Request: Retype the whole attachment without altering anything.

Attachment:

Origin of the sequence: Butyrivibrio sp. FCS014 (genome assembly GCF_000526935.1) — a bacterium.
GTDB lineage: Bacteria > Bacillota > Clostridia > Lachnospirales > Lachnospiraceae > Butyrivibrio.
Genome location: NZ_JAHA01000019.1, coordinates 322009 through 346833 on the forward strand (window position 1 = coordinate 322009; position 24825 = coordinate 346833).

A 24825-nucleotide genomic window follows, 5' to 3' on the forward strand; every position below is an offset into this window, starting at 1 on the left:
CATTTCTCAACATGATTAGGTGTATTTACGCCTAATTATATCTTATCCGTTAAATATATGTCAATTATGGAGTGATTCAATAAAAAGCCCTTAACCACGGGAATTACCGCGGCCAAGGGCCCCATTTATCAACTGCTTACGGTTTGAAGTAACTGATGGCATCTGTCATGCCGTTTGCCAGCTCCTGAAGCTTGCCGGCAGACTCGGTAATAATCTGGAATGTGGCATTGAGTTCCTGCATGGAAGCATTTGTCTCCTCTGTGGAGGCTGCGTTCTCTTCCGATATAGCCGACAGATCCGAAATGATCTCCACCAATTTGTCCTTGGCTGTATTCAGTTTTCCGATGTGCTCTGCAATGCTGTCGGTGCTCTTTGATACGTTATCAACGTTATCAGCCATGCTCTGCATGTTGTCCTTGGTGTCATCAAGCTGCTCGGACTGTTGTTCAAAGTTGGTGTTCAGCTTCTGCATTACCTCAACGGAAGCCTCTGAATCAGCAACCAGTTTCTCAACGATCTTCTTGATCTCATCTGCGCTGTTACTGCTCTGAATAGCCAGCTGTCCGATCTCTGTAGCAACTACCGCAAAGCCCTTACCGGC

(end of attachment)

Origin of the sequence: Butyrivibrio sp. FCS014 (genome assembly GCF_000526935.1) — a bacterium.
GTDB lineage: Bacteria > Bacillota > Clostridia > Lachnospirales > Lachnospiraceae > Butyrivibrio.
Genome location: NZ_JAHA01000019.1, coordinates 322009 through 346833 on the forward strand (window position 1 = coordinate 322009; position 24825 = coordinate 346833).

A 24825-nucleotide genomic window follows, 5' to 3' on the forward strand; every position below is an offset into this window, starting at 1 on the left:
CATTTCTCAACATGATTAGGTGTATTTACGCCTAATTATATCTTATCCGTTAAATATATGTCAATTATGGAGTGATTCAATAAAAAGCCCTTAACCACGGGAATTACCGCGGCCAAGGGCCCCATTTATCAACTGCTTACGGTTTGAAGTAACTGATGGCATCTGTCATGCCGTTTGCCAGCTCCTGAAGCTTGCCGGCAGACTCGGTAATAATCTGGAATGTGGCATTGAGTTCCTGCATGGAAGCATTTGTCTCCTCTGTGGAGGCTGCGTTCTCTTCCGATATAGCCGACAGATCCGAAATGATCTCCACCAATTTGTCCTTGGCTGTATTCAGTTTTCCGATGTGCTCTGCAATGCTGTCGGTGCTCTTTGATACGTTATCAACGTTATCAGCCATGCTCTGCATGTTGTCCTTGGTGTCATCAAGCTGCTCGGACTGTTGTTCAAAGTTGGTGTTCAGCTTCTGCATTACCTCAACGGAAGCCTCTGAATCAGCAACCAGTTTCTCAACGATCTTCTTGATCTCATCTGCGCTGTTACTGCTCTGAATAGCCAGCTGTCCGATCTCTGTAGCAACTACCGCAAAGCCCTTACCGGC